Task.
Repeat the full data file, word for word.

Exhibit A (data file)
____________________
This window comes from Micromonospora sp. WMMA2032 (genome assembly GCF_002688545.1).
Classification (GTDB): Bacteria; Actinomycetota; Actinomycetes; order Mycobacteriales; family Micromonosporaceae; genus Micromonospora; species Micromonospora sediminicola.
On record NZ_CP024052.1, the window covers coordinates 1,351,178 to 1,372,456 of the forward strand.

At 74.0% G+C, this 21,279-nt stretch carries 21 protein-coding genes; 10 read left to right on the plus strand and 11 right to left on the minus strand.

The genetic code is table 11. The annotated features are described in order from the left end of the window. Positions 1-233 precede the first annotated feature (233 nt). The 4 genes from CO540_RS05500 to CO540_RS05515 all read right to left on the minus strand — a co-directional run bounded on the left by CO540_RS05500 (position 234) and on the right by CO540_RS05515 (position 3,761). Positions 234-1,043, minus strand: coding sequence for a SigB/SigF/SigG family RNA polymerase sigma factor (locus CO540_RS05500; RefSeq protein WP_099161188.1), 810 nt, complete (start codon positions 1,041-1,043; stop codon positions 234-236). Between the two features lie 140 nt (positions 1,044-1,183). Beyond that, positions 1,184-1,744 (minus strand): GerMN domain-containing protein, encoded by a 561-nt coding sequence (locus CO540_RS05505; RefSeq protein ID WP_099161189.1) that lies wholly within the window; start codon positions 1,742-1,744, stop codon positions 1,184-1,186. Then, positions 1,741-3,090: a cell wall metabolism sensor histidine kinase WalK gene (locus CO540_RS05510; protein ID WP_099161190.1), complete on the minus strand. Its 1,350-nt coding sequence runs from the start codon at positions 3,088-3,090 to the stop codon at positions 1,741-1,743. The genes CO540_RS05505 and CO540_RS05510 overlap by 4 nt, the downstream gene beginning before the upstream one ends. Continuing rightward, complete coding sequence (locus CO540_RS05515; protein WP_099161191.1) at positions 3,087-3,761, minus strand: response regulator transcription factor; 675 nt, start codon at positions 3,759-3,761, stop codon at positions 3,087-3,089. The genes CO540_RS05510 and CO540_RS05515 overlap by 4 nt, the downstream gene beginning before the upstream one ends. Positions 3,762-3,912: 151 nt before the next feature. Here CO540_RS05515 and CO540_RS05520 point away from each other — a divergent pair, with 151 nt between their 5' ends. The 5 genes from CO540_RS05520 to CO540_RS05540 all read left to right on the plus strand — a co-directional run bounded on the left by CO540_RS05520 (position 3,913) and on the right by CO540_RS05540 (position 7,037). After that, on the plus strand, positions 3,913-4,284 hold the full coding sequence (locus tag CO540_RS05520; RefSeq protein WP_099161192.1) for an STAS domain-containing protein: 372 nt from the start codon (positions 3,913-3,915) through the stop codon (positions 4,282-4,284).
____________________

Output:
This window comes from Micromonospora sp. WMMA2032 (genome assembly GCF_002688545.1).
Classification (GTDB): Bacteria; Actinomycetota; Actinomycetes; order Mycobacteriales; family Micromonosporaceae; genus Micromonospora; species Micromonospora sediminicola.
On record NZ_CP024052.1, the window covers coordinates 1,351,178 to 1,372,456 of the forward strand.

At 74.0% G+C, this 21,279-nt stretch carries 21 protein-coding genes; 10 read left to right on the plus strand and 11 right to left on the minus strand.

The genetic code is table 11. The annotated features are described in order from the left end of the window. Positions 1-233 precede the first annotated feature (233 nt). The 4 genes from CO540_RS05500 to CO540_RS05515 all read right to left on the minus strand — a co-directional run bounded on the left by CO540_RS05500 (position 234) and on the right by CO540_RS05515 (position 3,761). Positions 234-1,043, minus strand: coding sequence for a SigB/SigF/SigG family RNA polymerase sigma factor (locus CO540_RS05500; RefSeq protein WP_099161188.1), 810 nt, complete (start codon positions 1,041-1,043; stop codon positions 234-236). Between the two features lie 140 nt (positions 1,044-1,183). Beyond that, positions 1,184-1,744 (minus strand): GerMN domain-containing protein, encoded by a 561-nt coding sequence (locus CO540_RS05505; RefSeq protein ID WP_099161189.1) that lies wholly within the window; start codon positions 1,742-1,744, stop codon positions 1,184-1,186. Then, positions 1,741-3,090: a cell wall metabolism sensor histidine kinase WalK gene (locus CO540_RS05510; protein ID WP_099161190.1), complete on the minus strand. Its 1,350-nt coding sequence runs from the start codon at positions 3,088-3,090 to the stop codon at positions 1,741-1,743. The genes CO540_RS05505 and CO540_RS05510 overlap by 4 nt, the downstream gene beginning before the upstream one ends. Continuing rightward, complete coding sequence (locus CO540_RS05515; protein WP_099161191.1) at positions 3,087-3,761, minus strand: response regulator transcription factor; 675 nt, start codon at positions 3,759-3,761, stop codon at positions 3,087-3,089. The genes CO540_RS05510 and CO540_RS05515 overlap by 4 nt, the downstream gene beginning before the upstream one ends. Positions 3,762-3,912: 151 nt before the next feature. Here CO540_RS05515 and CO540_RS05520 point away from each other — a divergent pair, with 151 nt between their 5' ends. The 5 genes from CO540_RS05520 to CO540_RS05540 all read left to right on the plus strand — a co-directional run bounded on the left by CO540_RS05520 (position 3,913) and on the right by CO540_RS05540 (position 7,037). After that, on the plus strand, positions 3,913-4,284 hold the full coding sequence (locus tag CO540_RS05520; RefSeq protein WP_099161192.1) for an STAS domain-containing protein: 372 nt from the start codon (positions 3,913-3,915) through the stop codon (positions 4,282-4,284).